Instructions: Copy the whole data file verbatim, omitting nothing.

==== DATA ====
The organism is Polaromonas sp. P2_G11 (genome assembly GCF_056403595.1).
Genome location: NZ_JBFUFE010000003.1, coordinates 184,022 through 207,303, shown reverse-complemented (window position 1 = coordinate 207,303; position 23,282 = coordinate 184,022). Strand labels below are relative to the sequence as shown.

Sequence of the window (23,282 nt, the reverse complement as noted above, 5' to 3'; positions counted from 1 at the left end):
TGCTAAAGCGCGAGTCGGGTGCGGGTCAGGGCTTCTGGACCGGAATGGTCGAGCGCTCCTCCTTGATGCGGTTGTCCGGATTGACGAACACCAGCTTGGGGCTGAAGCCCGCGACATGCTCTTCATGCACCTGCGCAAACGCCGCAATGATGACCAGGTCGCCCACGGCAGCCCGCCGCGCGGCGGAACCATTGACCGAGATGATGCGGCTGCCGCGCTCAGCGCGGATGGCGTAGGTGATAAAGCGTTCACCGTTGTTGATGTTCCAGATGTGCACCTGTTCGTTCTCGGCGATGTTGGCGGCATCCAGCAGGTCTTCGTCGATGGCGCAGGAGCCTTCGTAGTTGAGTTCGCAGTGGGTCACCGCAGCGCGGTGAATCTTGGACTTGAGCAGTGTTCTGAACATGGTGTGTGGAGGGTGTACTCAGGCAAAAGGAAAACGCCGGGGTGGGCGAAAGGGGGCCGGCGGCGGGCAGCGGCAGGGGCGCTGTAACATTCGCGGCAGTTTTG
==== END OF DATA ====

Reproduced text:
The organism is Polaromonas sp. P2_G11 (genome assembly GCF_056403595.1).
Genome location: NZ_JBFUFE010000003.1, coordinates 184,022 through 207,303, shown reverse-complemented (window position 1 = coordinate 207,303; position 23,282 = coordinate 184,022). Strand labels below are relative to the sequence as shown.

Sequence of the window (23,282 nt, the reverse complement as noted above, 5' to 3'; positions counted from 1 at the left end):
TGCTAAAGCGCGAGTCGGGTGCGGGTCAGGGCTTCTGGACCGGAATGGTCGAGCGCTCCTCCTTGATGCGGTTGTCCGGATTGACGAACACCAGCTTGGGGCTGAAGCCCGCGACATGCTCTTCATGCACCTGCGCAAACGCCGCAATGATGACCAGGTCGCCCACGGCAGCCCGCCGCGCGGCGGAACCATTGACCGAGATGATGCGGCTGCCGCGCTCAGCGCGGATGGCGTAGGTGATAAAGCGTTCACCGTTGTTGATGTTCCAGATGTGCACCTGTTCGTTCTCGGCGATGTTGGCGGCATCCAGCAGGTCTTCGTCGATGGCGCAGGAGCCTTCGTAGTTGAGTTCGCAGTGGGTCACCGCAGCGCGGTGAATCTTGGACTTGAGCAGTGTTCTGAACATGGTGTGTGGAGGGTGTACTCAGGCAAAAGGAAAACGCCGGGGTGGGCGAAAGGGGGCCGGCGGCGGGCAGCGGCAGGGGCGCTGTAACATTCGCGGCAGTTTTG